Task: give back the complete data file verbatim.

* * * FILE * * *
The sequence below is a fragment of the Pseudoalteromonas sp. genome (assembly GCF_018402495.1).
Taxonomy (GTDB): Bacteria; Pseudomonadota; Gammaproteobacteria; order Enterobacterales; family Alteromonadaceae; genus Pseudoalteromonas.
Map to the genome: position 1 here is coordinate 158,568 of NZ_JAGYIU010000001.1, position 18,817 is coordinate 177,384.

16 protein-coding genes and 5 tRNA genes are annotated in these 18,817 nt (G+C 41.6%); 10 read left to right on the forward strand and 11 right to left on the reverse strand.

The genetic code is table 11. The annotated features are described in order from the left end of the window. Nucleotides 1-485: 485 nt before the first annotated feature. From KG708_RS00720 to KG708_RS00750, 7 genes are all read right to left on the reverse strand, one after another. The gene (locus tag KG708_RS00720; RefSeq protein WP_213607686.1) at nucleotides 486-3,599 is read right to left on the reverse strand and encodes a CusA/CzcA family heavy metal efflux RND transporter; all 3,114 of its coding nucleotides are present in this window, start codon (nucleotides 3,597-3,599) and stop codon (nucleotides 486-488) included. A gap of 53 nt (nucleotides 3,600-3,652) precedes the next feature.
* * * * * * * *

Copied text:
The sequence below is a fragment of the Pseudoalteromonas sp. genome (assembly GCF_018402495.1).
Taxonomy (GTDB): Bacteria; Pseudomonadota; Gammaproteobacteria; order Enterobacterales; family Alteromonadaceae; genus Pseudoalteromonas.
Map to the genome: position 1 here is coordinate 158,568 of NZ_JAGYIU010000001.1, position 18,817 is coordinate 177,384.

16 protein-coding genes and 5 tRNA genes are annotated in these 18,817 nt (G+C 41.6%); 10 read left to right on the forward strand and 11 right to left on the reverse strand.

The genetic code is table 11. The annotated features are described in order from the left end of the window. Nucleotides 1-485: 485 nt before the first annotated feature. From KG708_RS00720 to KG708_RS00750, 7 genes are all read right to left on the reverse strand, one after another. The gene (locus tag KG708_RS00720; RefSeq protein WP_213607686.1) at nucleotides 486-3,599 is read right to left on the reverse strand and encodes a CusA/CzcA family heavy metal efflux RND transporter; all 3,114 of its coding nucleotides are present in this window, start codon (nucleotides 3,597-3,599) and stop codon (nucleotides 486-488) included. A gap of 53 nt (nucleotides 3,600-3,652) precedes the next feature.